Kuroshio Current

THE KUROSHIO IS a warm northeasterly ocean current off the coast of JAPAN. This current is also called the gulf stream of the Pacific or Japan Current. Kuroshio means “the black stream” in Japanese, named after the deep ultramarine color of the high salinity water, which is found flowing north of the current's axis. The system includes the following branches: Kuroshio, up to 35 degrees N; Kuroshio extension, extending eastward into two branches up to 160 degrees E longitude; North Pacific current, a further eastward continuation, which throws branches to the south as far as 150 degrees W; Tsushima current, branches of the main current that run into the Japan Sea, along the west coast of JAPAN; and Kuroshio counter-current, the large swirl or eddy on the east and south east of the Kuroshio.

Kuroshio Current

The Kuroshio originates from the greater part of North Equatorial current, which divides east of the PHILIPPINES. The Kuroshio is the current running from Formosa to about 35 degrees N latitude. It continues directly as a warm current known as the Kuroshio Extension, from there it is continues as the North Pacific current. Water enters the Kuroshio over a broad front, 621 mi (1,000 km) in width, which then accelerates and narrows. A narrow band less than 62 mi (100 km) in width and about .6 mi (1 km) of maximum depth runs for 1,864 mi (3,000 km) along the western edge of the Pacific, between the Philippines and the east coast of Japan. A narrow, intense flow persists for 930 mi to 1,240 mi (1,500 to 2,000 km) after the current leaves Japan's east coast, after which there is a marked drop in velocity. Here, there is no land boundary on the lefthand side to generate a fractional boundary layer.

Kuroshio is a fast ocean current (2 to 4 knots). Every second, the current carries some 50 million tons of sea water past Japan's southeast coast, a flow equal in volume to about 6,000 rivers the size of the DANUBE or the VOLGA. On the whole, there are two distinct types of water in the current: warm, saline water on the right and cold, dilute water on the left The current undergoes marked changes in speed in the location of its axis, which varies from place to place and with seasons. Apart from changes resulting from tides, shortterm changes from a major shift in the axis of the Kuroshio can occur as it flows past southern Japan.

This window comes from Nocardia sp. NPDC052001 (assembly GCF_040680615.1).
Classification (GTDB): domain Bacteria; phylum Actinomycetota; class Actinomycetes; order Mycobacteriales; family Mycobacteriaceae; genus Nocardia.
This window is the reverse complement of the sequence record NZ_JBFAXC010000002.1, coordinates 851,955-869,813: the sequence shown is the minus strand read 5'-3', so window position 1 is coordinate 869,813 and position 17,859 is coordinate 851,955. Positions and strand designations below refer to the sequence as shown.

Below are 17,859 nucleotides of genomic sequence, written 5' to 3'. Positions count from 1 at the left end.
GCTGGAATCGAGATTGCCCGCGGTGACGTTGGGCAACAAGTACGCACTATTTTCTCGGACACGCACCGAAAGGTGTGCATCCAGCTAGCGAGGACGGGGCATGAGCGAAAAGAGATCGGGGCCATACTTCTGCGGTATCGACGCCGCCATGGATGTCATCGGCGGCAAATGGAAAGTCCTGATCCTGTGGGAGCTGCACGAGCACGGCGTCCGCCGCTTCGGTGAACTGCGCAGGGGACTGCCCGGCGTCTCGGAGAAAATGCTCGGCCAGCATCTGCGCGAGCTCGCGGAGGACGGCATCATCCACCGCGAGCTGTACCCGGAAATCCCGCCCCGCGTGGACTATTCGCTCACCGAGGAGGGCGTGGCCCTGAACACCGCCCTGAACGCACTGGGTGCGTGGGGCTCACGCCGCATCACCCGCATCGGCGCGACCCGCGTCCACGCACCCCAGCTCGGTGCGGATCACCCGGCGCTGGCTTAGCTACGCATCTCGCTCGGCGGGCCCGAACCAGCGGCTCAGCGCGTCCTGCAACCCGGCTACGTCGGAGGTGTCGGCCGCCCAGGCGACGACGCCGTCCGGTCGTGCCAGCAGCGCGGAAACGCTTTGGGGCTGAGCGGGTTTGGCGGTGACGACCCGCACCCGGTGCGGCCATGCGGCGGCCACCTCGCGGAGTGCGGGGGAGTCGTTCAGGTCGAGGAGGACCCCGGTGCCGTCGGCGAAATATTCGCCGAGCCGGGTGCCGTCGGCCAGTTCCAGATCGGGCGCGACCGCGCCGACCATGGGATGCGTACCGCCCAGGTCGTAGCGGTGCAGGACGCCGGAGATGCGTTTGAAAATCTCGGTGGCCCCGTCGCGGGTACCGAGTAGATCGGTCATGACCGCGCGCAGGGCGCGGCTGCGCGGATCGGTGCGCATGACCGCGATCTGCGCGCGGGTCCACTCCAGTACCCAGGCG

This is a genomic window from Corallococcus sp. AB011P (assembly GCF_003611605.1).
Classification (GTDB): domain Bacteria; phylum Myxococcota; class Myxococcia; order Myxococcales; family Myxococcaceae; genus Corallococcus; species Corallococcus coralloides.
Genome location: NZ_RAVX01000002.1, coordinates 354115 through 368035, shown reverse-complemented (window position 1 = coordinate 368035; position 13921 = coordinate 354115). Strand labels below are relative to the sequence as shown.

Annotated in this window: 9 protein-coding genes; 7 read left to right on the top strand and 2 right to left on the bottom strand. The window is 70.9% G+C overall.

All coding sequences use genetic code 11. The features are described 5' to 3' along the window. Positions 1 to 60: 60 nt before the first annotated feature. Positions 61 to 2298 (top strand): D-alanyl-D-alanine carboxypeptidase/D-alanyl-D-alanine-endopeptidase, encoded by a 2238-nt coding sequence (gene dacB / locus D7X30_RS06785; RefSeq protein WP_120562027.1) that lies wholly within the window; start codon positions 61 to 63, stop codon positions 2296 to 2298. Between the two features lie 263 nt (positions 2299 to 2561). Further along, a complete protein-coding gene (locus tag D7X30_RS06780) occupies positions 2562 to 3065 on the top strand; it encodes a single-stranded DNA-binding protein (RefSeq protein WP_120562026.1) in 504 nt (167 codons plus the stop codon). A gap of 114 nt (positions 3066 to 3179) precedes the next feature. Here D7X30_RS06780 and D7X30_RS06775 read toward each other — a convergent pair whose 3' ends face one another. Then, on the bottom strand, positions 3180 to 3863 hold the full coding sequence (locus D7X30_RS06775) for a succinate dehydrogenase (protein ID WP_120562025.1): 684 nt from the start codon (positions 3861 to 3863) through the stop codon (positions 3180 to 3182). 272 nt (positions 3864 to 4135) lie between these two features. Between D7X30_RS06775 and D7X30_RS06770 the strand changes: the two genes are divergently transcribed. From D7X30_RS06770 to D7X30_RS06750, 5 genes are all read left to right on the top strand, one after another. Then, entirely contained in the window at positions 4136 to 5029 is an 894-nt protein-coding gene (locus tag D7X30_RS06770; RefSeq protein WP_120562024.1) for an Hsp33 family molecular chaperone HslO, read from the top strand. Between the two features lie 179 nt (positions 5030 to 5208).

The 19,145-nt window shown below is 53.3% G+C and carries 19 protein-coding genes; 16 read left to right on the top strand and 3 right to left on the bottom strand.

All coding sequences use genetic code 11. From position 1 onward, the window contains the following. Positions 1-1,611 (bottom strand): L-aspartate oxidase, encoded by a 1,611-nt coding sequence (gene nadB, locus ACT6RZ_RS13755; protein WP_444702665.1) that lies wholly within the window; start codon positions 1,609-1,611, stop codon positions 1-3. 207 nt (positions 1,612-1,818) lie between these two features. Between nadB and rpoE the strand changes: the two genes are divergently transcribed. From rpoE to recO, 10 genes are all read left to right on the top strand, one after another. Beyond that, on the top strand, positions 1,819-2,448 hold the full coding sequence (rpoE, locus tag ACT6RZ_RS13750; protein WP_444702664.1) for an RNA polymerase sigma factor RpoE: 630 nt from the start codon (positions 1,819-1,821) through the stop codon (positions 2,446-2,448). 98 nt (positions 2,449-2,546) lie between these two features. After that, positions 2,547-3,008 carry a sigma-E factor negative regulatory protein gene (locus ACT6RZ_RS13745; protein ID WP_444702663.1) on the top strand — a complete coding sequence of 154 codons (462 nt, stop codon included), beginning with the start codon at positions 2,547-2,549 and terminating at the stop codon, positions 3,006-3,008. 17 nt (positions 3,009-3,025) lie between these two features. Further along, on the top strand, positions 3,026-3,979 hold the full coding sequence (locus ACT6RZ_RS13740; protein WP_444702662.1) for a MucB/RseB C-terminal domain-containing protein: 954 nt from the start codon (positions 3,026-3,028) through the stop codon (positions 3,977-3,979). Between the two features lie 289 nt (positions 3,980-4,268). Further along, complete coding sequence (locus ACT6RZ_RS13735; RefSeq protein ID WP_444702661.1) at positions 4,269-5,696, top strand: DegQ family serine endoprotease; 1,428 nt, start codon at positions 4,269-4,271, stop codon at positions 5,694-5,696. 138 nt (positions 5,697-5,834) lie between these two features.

When meanders develop, cold water is brought up toward the surface between the Kuroshio and the coast, and the temperature drops to as much as 50 degrees F (10 degrees C) below normal. This change has a profound effect on coastal and offshore fisheries.

The Kuroshio Current plays a vital role in the circulation of the North PACIFIC OCEAN. The current involves great volumes of water capable of carrying large amounts of heat. The heat, which is carried north by this flow, has an effect on climate of the adjacent land areas. Water temperature offshore strongly influences cloud cover and rainfall. On the southern coast of ALASKA, the effect of the Kuroshio Extension creates a somewhat more temperate climate.